HARRIS: That brings up a very important question I want to get to in just a moment. But first, we want to go to our Jerrold Kessel, who is reporting there from not far, just a matter of a few meters away from that bus. Jerrold has been able to get some more information on the casualties involved in this explosion which happened moments ago.

Jerrold, are you there on the phone?


HARRIS: I'm sorry, Jerrold -- I'm sorry, Jerrold to cut you off. If you can hear me, Jerrold, your telephone is creating -- picking up a lot of interference noise. If you could move just a little bit to see if you can call back in. Let's try that in just a bit. Jerrold Kessel there on the scene. Jerrold was able to report to us his -- by his own viewing there, with his own eyes, he was able to see a number of the dead that were taken away from the scene of this explosion on Jaffa Street. The No. 14 bus there being exploded just a matter of about half hour or so ago there on its way through -- to downtown Jerusalem. Jerrold was just about to report to us new information concerning the number of dead that have now been confirmed. Do we have Jerrold available now?

Sorry, Jerrold, we are still getting that interference from your phone. Let's go to our Mike Hanna, who is standing by in our Jerusalem bureau, covering it from his perspective there. Mike, what have you heard?

MIKE HANNA, CNN JERUSALEM BUREAU CHIEF: Well, Leon, I'm about a mile up the road from where this attack occurred. According to police at this stage, they have taken ten bodies off that bus. Ten people killed. This does not include the suicide bomber, who they suspected detonated an explosive device aboard that bus. So, the latest death toll we have is ten people killed in this explosion, well over 50 are said to be wounded, of whom eight are believed to be in a serious condition. So these are the figures that we are receiving at this stage. Obviously, nothing can be absolutely confirmed for a period of time. The police on the scene, obviously, their inspection teams, their police squads, their explosive squads looking at the bus which we heard Jerrold Kessel confirming a few minutes ago bore all the hallmarks of a bomb attack. The bomb, according to police, detonated inside that bus. The damage absolutely immense. The bus passing along a major commercial thoroughfare through the middle of Jerusalem, Jaffa Road, which, at this stage, would have been very crowded, Leon. The explosion happening some -- half past five in the evening local time here.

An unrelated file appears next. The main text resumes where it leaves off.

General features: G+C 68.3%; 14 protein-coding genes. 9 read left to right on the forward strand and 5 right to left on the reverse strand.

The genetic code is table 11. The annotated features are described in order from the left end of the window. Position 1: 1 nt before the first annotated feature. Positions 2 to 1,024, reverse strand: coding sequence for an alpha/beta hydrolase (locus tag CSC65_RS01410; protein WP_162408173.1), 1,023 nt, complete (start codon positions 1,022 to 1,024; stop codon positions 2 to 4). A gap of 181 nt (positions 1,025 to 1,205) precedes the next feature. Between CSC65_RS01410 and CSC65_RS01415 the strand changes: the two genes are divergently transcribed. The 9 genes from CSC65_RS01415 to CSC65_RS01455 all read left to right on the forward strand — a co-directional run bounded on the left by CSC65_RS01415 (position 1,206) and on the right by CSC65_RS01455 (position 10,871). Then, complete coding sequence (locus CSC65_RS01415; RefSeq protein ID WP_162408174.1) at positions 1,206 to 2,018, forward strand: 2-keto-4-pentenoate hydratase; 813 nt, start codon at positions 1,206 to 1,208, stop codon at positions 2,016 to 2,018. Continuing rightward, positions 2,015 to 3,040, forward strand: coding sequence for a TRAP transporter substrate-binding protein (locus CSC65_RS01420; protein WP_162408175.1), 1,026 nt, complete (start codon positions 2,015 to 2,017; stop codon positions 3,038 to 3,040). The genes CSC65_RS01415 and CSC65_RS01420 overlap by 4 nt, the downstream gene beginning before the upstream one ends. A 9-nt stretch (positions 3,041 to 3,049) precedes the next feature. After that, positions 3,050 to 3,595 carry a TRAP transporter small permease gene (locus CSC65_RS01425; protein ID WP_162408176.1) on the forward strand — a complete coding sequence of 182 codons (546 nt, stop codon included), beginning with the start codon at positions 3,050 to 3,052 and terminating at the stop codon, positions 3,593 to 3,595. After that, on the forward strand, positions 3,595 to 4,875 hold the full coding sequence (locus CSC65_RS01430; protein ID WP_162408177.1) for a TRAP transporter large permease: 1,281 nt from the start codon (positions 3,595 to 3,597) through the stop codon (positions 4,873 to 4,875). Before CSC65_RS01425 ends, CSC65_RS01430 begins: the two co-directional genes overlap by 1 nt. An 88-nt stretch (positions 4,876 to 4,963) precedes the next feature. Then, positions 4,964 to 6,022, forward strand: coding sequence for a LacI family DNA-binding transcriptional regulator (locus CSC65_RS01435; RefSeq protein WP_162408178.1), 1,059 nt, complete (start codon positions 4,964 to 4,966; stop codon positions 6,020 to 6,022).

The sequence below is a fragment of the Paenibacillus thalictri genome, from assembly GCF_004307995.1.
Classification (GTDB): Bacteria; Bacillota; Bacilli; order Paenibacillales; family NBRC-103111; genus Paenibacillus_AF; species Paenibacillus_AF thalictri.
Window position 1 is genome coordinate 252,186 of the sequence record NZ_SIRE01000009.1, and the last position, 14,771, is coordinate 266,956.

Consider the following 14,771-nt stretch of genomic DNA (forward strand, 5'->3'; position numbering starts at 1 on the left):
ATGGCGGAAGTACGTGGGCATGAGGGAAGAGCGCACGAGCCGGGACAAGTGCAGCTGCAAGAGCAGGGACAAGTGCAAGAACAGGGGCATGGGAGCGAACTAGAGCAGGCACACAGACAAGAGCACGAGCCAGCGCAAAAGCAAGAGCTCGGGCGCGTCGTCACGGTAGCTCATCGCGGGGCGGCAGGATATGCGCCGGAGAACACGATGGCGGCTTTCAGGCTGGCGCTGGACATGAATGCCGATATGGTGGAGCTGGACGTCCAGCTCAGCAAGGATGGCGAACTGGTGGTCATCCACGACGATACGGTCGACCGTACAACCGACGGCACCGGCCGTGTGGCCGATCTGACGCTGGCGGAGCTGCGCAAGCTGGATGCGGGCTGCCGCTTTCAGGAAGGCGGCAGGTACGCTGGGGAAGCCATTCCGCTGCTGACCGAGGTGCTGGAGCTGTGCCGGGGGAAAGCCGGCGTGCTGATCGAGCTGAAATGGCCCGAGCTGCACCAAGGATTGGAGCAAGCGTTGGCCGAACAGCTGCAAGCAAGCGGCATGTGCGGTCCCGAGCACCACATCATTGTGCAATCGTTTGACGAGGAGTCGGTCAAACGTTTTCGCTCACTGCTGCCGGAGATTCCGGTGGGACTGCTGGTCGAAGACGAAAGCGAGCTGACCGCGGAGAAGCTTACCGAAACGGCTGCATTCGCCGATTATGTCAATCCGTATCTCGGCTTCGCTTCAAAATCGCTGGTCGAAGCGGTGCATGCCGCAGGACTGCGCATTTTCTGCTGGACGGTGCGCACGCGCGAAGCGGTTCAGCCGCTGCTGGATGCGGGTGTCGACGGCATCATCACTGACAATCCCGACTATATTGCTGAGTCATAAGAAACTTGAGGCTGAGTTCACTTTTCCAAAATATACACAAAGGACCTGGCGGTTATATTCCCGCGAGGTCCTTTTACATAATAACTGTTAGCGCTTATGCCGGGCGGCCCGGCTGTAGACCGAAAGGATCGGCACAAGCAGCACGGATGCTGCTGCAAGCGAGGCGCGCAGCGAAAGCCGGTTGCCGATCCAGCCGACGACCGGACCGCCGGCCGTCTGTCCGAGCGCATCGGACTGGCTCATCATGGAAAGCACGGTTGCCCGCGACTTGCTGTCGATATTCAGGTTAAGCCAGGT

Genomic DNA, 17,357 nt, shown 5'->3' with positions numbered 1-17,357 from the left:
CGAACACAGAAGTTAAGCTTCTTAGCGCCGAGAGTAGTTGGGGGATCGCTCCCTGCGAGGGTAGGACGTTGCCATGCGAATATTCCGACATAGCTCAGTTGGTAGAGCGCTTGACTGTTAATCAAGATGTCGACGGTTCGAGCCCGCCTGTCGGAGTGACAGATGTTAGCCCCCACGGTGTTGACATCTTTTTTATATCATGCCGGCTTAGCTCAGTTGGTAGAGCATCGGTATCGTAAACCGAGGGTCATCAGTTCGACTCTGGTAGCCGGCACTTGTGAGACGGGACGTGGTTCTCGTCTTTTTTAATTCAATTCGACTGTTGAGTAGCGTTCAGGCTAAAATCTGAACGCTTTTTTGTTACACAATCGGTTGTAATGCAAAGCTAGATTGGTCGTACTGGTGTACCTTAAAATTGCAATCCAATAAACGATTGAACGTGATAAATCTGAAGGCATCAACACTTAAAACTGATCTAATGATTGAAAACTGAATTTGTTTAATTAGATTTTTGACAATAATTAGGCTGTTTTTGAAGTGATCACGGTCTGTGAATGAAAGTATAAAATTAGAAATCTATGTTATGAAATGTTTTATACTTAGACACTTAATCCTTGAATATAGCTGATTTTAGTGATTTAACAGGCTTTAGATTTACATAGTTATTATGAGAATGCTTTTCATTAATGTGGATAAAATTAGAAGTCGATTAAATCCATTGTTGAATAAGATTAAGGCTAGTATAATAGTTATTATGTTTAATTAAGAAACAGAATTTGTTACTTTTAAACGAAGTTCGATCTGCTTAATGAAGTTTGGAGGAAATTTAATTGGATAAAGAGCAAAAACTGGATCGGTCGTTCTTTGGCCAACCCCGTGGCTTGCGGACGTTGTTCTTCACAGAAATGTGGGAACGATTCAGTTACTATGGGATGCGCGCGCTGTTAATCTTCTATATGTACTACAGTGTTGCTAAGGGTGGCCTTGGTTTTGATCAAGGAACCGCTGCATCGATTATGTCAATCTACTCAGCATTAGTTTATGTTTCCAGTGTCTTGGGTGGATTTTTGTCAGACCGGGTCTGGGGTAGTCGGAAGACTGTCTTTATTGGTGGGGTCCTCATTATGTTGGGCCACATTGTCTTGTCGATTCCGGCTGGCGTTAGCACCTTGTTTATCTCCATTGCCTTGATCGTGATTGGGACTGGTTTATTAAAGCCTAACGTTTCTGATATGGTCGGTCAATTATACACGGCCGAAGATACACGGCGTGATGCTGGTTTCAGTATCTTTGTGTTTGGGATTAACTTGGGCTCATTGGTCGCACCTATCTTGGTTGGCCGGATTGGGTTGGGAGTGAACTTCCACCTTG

So just to confirm for you that figure that we have, police say that they have taken ten bodies off the bus. This does not include the suicide bomber who they believe detonated this explosive device, and well over 50 people wounded, some of them in a serious condition -- Leon.

HARRIS: That would mean, at this point then, Mike, we are able to confirm from the police reports there, a total of 11 dead including the bomber here, and we want to remind folks that what we are trying to do is give you the latest as soon as we get it, and that means that -- to do so we have decided to show you this video that is unedited. This is coming in to us from Israeli television. And -- so we want to warn you that the scene appears now to have been cleaned up quite a bit. However, there is still the chance that some video that might be a bit disturbing may make its way to your TV screen, so please be advised.